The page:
The main question is whether plaintiffs alleged any claims upon which relief of treble damages for civil anti-trust violations can be granted.
Crest Auto charged that defendant, "and other co-conspirators, to the Plaintiffs unknown," agreed to "unlawfully restrain and substantially lessen competition" in the market by fixing and maintaining prices of defendant's products and by creating or inducing boycotts, in violation of § 1 of the Sherman Act; that defendant violated § 3 of the Clayton Act by contracting for the sale of, and fixing prices for, its products with the provision that Crest Auto "not use or deal in" similar products of others, and that the contract tended to lessen competition and to create a monopoly; and that defendant violated § 2 of the Clayton Act, as amended, by granting discriminations in prices and services to certain customers without offering the same prices and services to other customers, including Crest Auto.
The alleged unlawful overt act pursuant to the conspiracy, charged in the complaint, is defendant's use in granting its franchises to dealers, including Crest Auto, of an "Exclusive Dealers Franchise Contract," which contains a provision prohibiting the dealer, including Crest Auto, from selling or using any products of defendant's competitors, except with defendant's consent. The effect charged is that "on numerous occasions" competitors of defendant approached Crest Auto offering products similar to defendant's at generally lower prices. The injury alleged was the constant refusal of defendant, pursuant to the alleged unlawful contract, to permit Crest Auto to trade with these competitors of defendant, and the consequent business loss of $60,000.00.
Protecto of Michigan, Inc., and Einhorn, adopted the allegations of Crest Auto in their charges against defendant, with alleged resultant injury and business loss of $125,000.00 and $75,000.00 respectively. All plaintiffs also charged that under the alleged unlawful franchise contracts they were "forced" to pay 20% of the purchase price of defendant's products for the purported purpose of advertising, but that the moneys were not used for that purpose. Each seeks damages for treble the amount so paid. Defendant admitted the franchise contracts with plaintiffs but denied all allegations of unlawful conduct. Its motion for summary judgment, or alternatively, to dismiss the three anti-trust counts for failure to state a claim upon which relief can be granted, followed.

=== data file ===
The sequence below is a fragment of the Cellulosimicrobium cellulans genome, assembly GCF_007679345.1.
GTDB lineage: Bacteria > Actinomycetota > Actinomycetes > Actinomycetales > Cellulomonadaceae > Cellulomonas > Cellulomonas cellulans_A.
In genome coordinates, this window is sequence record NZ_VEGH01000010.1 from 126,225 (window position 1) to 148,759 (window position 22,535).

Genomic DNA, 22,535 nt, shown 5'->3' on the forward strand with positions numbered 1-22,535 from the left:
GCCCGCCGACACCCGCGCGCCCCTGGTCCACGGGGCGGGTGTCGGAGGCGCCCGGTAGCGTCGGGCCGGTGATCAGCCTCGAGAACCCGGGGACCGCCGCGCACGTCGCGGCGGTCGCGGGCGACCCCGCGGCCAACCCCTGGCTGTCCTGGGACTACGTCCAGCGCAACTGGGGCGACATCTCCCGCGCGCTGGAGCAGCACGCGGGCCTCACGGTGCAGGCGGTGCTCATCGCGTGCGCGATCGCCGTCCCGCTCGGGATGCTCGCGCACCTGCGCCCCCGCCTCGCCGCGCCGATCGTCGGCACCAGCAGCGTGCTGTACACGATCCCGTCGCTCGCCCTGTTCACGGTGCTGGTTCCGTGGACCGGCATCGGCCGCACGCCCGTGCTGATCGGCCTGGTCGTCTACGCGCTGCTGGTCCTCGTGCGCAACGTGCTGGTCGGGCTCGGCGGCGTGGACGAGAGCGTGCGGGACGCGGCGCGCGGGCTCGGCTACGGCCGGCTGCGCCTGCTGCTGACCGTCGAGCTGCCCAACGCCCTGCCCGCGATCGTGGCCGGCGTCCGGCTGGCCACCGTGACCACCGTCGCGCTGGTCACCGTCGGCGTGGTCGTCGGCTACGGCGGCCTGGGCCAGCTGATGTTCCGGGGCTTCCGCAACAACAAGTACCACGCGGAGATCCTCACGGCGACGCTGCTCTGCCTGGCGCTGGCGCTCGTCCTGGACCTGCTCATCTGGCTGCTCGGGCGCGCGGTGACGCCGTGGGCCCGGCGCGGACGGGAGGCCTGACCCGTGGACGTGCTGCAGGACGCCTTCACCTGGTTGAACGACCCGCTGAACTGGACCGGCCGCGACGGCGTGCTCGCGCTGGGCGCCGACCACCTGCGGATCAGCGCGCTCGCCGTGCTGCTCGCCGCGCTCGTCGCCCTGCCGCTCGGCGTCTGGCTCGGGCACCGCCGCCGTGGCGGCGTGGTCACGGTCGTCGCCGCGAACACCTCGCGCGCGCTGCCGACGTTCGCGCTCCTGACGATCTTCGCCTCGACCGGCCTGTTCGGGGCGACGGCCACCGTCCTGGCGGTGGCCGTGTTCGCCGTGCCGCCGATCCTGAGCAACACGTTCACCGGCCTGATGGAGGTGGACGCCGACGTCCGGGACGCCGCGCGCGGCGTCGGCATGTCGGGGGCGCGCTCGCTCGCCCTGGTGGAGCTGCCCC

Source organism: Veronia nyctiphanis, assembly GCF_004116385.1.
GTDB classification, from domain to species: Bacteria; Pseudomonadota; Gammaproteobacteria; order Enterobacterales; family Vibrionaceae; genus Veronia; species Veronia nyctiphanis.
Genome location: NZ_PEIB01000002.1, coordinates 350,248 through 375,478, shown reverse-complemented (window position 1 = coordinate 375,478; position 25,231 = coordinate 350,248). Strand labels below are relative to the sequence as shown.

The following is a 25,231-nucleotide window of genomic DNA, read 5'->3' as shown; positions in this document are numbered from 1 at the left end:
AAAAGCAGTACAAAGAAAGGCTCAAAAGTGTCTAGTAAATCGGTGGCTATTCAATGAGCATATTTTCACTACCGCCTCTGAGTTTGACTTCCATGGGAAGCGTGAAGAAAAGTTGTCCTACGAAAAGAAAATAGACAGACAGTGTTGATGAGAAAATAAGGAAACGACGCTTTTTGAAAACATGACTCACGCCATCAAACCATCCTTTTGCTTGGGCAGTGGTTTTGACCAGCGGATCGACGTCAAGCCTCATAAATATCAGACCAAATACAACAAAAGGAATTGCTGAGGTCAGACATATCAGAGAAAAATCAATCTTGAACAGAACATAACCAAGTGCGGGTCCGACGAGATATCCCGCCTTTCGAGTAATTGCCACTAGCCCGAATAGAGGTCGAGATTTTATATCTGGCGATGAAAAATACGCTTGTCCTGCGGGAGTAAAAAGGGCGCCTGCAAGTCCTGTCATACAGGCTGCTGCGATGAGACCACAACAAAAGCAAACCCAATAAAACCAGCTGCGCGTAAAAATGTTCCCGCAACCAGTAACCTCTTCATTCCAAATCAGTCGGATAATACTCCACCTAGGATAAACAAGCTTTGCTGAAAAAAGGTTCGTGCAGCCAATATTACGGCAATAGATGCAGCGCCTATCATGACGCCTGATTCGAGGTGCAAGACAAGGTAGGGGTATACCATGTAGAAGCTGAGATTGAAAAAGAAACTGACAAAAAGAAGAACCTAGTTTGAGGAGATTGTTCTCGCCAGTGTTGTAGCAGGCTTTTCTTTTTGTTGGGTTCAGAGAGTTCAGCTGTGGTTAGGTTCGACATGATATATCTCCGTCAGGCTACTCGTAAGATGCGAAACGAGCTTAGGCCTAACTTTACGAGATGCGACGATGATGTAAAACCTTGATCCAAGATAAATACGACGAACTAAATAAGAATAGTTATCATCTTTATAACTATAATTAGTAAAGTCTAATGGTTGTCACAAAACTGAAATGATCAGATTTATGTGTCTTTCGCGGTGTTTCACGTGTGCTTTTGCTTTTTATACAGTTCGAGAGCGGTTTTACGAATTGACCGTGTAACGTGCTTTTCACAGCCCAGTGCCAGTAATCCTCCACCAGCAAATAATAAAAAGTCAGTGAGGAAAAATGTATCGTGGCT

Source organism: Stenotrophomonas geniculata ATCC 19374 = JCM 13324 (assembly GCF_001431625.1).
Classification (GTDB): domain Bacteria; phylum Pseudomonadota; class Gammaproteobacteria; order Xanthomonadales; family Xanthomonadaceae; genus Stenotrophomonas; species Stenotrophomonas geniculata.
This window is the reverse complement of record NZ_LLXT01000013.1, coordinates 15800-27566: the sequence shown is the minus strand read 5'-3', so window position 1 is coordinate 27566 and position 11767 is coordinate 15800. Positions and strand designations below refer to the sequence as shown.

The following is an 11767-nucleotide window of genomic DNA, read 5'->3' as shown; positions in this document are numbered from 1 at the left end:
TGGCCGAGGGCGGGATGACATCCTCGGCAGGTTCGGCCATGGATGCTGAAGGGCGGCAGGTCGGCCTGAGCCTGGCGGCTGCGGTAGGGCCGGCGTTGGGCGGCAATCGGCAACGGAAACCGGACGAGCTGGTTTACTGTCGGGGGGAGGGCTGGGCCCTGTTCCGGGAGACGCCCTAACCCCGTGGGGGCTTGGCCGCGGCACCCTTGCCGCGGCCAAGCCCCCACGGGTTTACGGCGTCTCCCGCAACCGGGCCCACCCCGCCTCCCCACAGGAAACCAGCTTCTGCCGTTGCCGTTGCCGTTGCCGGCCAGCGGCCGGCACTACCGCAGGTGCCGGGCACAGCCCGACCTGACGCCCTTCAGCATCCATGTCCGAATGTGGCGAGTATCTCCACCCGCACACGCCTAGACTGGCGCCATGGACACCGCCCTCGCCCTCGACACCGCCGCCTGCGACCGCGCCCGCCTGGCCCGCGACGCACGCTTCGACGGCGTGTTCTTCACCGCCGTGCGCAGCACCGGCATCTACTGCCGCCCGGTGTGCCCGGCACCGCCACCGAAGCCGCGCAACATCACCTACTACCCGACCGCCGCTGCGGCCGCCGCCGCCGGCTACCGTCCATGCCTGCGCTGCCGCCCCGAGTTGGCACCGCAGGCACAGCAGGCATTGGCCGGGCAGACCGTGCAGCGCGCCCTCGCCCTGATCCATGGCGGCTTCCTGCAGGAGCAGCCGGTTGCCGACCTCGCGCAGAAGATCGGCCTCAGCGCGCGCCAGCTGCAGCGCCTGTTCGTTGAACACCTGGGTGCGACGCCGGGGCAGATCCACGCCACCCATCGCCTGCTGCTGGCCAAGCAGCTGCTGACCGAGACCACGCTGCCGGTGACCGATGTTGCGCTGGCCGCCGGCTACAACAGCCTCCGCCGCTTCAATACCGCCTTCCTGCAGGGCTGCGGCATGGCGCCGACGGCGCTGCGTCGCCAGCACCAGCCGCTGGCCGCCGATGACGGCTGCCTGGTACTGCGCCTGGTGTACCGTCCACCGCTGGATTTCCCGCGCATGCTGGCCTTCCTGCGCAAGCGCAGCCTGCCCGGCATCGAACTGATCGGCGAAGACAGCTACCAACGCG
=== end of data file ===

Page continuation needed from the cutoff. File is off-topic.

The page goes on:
The district court decided, in granting summary judgment for defendant upon plaintiffs' civil anti-trust charges under § 1 of the Sherman Act and § 3 of the Clayton Act, that plaintiffs were in pari delicto with defendant if the charges were true, and that plaintiffs were accordingly barred from maintaining the charges. The court then found that plaintiffs' allegation of a violation of § 2 of the Clayton Act did not state a claim upon which relief could be granted because there was no allegation that the alleged discrimination in prices and services "substantially lessened competition or tended to create a monopoly in any line of commerce," and that without the requisite competitive effect the alleged discrimination was not unlawful.
There is no quarrel with plaintiffs' first proposition "that summary procedures should be used sparingly in complex antitrust litigation where motive and intent play leading roles. . .," citing Poller v. Columbia Broadcasting System, Inc., 368 U.S. 464, 473, 7 L. Ed. 2d 458, 82 S. Ct. 486 (1962). See also Alles Corp. v. Senco Products, Inc., 329 F.2d 567, 572 (6th Cir. 1964). Nor is there any dispute over the proposition that the court must look at the record on summary judgment in the light most favorable to the party opposing the motion, and that, as stated by the Supreme Court in Poller, 368 U.S. at 467, summary judgment under Rule 56(c) should be entered only when the pleadings, depositions, affidavits and admissions show there is no "genuine issue as to any material fact" and that the moving party is entitled to judgment as a matter of law. We cannot agree, ...